Earlier, some researchers worked on the nonlinearity and uncertainty associated with the wastewater treatment processes simulation (Mingzhi et al. 2009). The ANN modeling of wastewater faces challenges such as data, temporal nature of the process and model optimization due to the extremely nonlinear and dynamic behaviour of the process. Wastewater treatment comprises physical, chemical and biological processes. Data collection is performed through instruments in a large volume. The data is often noisy, uncertain and incomplete. Hence, the collected data sets are pre-processed through suitable pre-processing algorithms. Different machine learning algorithms are used to obtain an accurate model. As models are highly nonlinear and dynamic in nature, artificial intelligence (AI)-based algorithms are used to select the best model structure. The AI models are introduced as the data compiled processes, which may not identify the complete physics and chemistry associated with the wastewater treatment processes. The data compiled processes simply work as a black box model providing the functional relationships between system inputs and outputs. The AI-based wastewater treatment system models can efficiently control the nonlinearity and intricacy of a system; as the ANN model overcomes the limitations of numerical and mathematical models developed earlier for the wastewater treatment system (Picos-Benítez et al. 2017).

In recent years, researchers have used the AI models for modeling and simulation of the wastewater treatment processes to predict the treatment quality. Earlier, it was simulated for the limited number of influent and effluent parameters, i.e. pH, BOD and COD, without considering multifaceted physical equations and mechanism reactions (Lee et al. 2002; Pai et al. 2007; Erdirencelebi & Yalpir 2011). Recent studies concentrate on prediction, optimization and designing of various treatment technologies through ANNs. The ANNs use archived data for effectually predicting measured parameters of the non-linear biological treatment process of a synthetic or real stream (Parthiban et al. 2007; Chen et al. 2008). Several previous studies have proven the efficacy of ANN models to envisage the wastewater treatment quality. Among others, a fuzzy neural network is used for modeling the effluent COD of activated sludge process (Tomida et al. 1999). ANN is used to foretell the COD, suspended solids (SS) and mixed liquor suspended solids (MLSS) for Ankara Central Wastewater Treatment Plant (Güçlü & Dursun 2010). Multilayer feed-forward network is used to forecast the process performance of the activated sludge process, in addition to the total suspended solids (TSS), COD and sludge volume index (Banaei et al. 2013).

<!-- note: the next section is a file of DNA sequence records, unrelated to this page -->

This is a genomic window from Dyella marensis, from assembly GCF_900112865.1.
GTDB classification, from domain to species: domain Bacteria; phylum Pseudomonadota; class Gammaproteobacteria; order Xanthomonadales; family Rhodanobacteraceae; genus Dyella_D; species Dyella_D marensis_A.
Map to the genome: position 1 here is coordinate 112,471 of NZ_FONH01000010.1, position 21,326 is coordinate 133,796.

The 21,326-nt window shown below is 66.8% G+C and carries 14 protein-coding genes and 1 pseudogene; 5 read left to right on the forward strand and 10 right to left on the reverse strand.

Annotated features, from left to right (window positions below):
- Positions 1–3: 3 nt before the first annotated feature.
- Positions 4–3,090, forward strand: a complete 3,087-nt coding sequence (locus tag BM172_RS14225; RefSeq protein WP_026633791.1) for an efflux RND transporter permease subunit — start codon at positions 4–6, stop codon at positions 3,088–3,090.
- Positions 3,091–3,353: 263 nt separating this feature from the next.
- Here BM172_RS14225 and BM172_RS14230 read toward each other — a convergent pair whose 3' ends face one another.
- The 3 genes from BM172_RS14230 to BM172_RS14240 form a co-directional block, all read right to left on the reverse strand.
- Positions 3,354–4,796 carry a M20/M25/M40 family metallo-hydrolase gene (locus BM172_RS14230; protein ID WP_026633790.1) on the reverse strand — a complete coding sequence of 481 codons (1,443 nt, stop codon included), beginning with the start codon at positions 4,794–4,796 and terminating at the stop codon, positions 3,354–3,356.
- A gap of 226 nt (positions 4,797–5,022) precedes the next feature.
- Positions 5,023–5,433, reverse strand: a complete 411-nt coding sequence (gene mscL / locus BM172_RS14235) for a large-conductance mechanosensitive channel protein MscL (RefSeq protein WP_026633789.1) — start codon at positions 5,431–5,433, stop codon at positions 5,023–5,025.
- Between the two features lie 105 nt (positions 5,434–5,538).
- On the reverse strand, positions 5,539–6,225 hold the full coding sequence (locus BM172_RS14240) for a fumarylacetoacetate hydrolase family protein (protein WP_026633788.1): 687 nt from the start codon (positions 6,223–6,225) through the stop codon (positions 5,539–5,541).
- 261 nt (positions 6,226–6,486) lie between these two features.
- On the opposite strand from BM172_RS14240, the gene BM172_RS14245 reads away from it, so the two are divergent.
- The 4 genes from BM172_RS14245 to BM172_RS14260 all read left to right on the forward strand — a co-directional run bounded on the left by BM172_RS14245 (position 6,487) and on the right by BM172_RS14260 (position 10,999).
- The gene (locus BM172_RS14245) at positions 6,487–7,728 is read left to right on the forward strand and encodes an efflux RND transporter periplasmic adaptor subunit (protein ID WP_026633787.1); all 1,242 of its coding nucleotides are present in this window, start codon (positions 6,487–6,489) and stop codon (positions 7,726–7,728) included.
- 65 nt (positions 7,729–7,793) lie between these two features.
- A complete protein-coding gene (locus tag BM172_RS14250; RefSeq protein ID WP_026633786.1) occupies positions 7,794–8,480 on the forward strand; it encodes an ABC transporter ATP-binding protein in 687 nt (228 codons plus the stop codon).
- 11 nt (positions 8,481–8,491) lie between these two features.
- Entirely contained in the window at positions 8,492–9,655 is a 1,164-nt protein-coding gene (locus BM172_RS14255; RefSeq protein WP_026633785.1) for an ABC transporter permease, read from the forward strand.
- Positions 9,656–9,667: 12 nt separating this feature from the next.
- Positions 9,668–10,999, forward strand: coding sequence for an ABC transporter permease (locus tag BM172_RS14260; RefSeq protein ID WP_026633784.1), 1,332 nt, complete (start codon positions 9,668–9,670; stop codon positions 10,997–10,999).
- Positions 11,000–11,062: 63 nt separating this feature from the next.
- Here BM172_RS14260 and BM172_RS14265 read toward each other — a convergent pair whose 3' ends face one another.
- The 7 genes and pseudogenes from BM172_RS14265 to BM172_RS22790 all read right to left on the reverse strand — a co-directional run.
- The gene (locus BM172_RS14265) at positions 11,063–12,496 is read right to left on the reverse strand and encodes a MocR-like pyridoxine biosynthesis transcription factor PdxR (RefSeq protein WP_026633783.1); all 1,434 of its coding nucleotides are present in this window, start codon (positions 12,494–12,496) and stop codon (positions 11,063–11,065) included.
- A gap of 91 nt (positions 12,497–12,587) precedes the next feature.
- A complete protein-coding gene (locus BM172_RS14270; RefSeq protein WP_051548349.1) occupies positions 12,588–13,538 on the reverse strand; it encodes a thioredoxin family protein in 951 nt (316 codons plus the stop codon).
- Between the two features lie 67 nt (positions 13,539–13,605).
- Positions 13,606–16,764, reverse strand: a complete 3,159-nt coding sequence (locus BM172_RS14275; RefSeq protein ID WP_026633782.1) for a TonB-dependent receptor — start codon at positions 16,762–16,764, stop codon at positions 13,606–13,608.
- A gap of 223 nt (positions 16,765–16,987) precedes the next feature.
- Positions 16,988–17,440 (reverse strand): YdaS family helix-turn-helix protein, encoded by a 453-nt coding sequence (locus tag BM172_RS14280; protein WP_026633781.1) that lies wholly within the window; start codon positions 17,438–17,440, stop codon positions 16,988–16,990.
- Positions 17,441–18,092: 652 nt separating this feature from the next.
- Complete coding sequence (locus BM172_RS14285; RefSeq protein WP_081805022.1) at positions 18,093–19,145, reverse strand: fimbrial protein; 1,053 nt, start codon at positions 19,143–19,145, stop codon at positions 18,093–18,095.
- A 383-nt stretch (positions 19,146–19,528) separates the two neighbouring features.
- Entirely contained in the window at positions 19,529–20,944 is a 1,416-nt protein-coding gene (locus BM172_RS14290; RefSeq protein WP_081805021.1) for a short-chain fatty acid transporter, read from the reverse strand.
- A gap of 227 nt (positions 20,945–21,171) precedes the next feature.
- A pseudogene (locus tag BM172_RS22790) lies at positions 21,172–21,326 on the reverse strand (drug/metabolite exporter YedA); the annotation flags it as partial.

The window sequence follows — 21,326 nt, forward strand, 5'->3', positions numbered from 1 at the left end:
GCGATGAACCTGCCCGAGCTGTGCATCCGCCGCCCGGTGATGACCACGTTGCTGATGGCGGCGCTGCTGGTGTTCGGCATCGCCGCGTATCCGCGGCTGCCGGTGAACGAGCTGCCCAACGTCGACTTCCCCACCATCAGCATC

Modeling and simulation of biological water and wastewater treatment processes are performed in the presence of various microalgae, bacteria, microbes, yeasts, anaerobic sludge, aerated submerged biofilms using ANN (Khataee & Kasiri 2011). The wastewater treatment plant performance is guessed through black-box modeling (Mjalli et al. 2007). With automated architectural processing, ANN is applied to model the activated sludge process (Moral et al. 2008). A hybrid ANN is used as a software sensor for optimal control of a wastewater treatment process (Choi & Park 2001). In this study, supervised learning feedforward ANN model was developed to predict the effluent quality without entering into the physical and chemical processes. This is a black box modeling to gauge the treated wastewater quality for reuse or discharge.

In this paper, seven prominent effluent parameters for discharge and reuse of treated wastewater are predicted, thus reducing the number of experiments, efforts, cost and time. ANN model uses the parameters of pH, BOD, COD, TSS, total Kjeldahl nitrogen (TKN), ammonium nitrogen (AN) and total phosphorus (TP) for increasing the reliability of the effluent quality prediction. The influence of the number of hidden nodes in the ANN model has been explored on the prediction results. The number of hidden nodes in the ANN model is predicted for each parameter through the trial and error method.

MATERIALS AND METHODS

The sewage treatment plant at Jamnagar

Jamnagar is one of the coastal industrial cities in the state of Gujarat in India. The Sewage treatment plant which was developed under a pilot project to protect the coastal resources/marine biodiversity under sustainable development and coastal region conservation of Indian coastal area, is operational since August 2016. It is located in Navagam area of Jamnagar, five kilometers away from the city centre. The sewage from Jamnagar city is collected at Gandhi Nagar and Navagam through gravity, after which it is pumped to Jamnagar Municipal Corporation Sewage Treatment Plant (JMC-STP). The location of the JMC-STP is showcased in Figure 1. An STP is developed with a capacity of 70 MLD and designed with a peak factor of 2.25 (JMC 2013).

Figure 1

Google map view of Jamnagar Municipal Corporation Sewage Treatment Plant.

Figure 1

Google map view of Jamnagar Municipal Corporation Sewage Treatment Plant.